Great Plains Conservation and its Foundation are committed to ensuring local communities benefit from conservation tourism. In Botswana, one of the many ways it does this is through organizing local entrepreneurial craft groups for women. By providing mentorship and an immediate marketplace for the products created, Great Plains Conservation and its Foundation have created a venue that honours traditional craft-making, reinforces social bonds, and provides an income for women in the communities surrounding the Great Plains camps.
Named the Tipatizane Craft Group, the members create the beautiful beaded wine, jug, and food nets that are used in all the Botswana camps along with other hand-made crafts designed with the guests in mind such as finger-puppets, paper bead necklaces, and traditional grass baskets. All of the items are available for sale in the camp boutiques, providing an immediate and accessible marketplace that generates income for the craft group members.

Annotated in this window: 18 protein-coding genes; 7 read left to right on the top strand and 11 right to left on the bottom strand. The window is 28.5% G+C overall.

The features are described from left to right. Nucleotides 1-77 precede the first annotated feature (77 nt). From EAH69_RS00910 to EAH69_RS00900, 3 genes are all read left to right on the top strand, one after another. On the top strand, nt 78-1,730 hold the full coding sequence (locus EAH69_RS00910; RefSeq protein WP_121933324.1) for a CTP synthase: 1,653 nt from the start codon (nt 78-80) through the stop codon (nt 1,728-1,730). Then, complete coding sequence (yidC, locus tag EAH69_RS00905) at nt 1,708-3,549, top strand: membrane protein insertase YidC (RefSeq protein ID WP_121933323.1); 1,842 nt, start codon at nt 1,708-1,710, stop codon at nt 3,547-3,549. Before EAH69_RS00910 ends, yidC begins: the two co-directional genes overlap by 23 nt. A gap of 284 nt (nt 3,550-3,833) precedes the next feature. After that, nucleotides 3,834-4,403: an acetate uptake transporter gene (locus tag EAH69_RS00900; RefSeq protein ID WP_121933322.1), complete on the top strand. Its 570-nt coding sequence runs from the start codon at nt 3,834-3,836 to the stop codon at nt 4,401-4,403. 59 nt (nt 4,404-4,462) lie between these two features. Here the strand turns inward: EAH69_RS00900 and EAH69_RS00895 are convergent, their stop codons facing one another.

The members of the Tipatizane are adaptable to trends from the guests, changing their offerings based upon what is most popular among the guests. Recently they expanded into knitting joining the Great Plains Foundation school programs teaching the students how to knit hats and scarves (which proved very popular!).
Programs such as the Tipatizane Craft Group are made possible because of the dedication of Great Plains staff; in particular Keagakwa “Mother Kea” Supang. It is individuals like Mother-Kea whose contribution to the community is felt far beyond the boundaries of the Okavango Delta. Thank you Mother-Kea for helping create the beautiful crafts and the enduring bonds between the members of Tipatizane, Great Plains, and the world.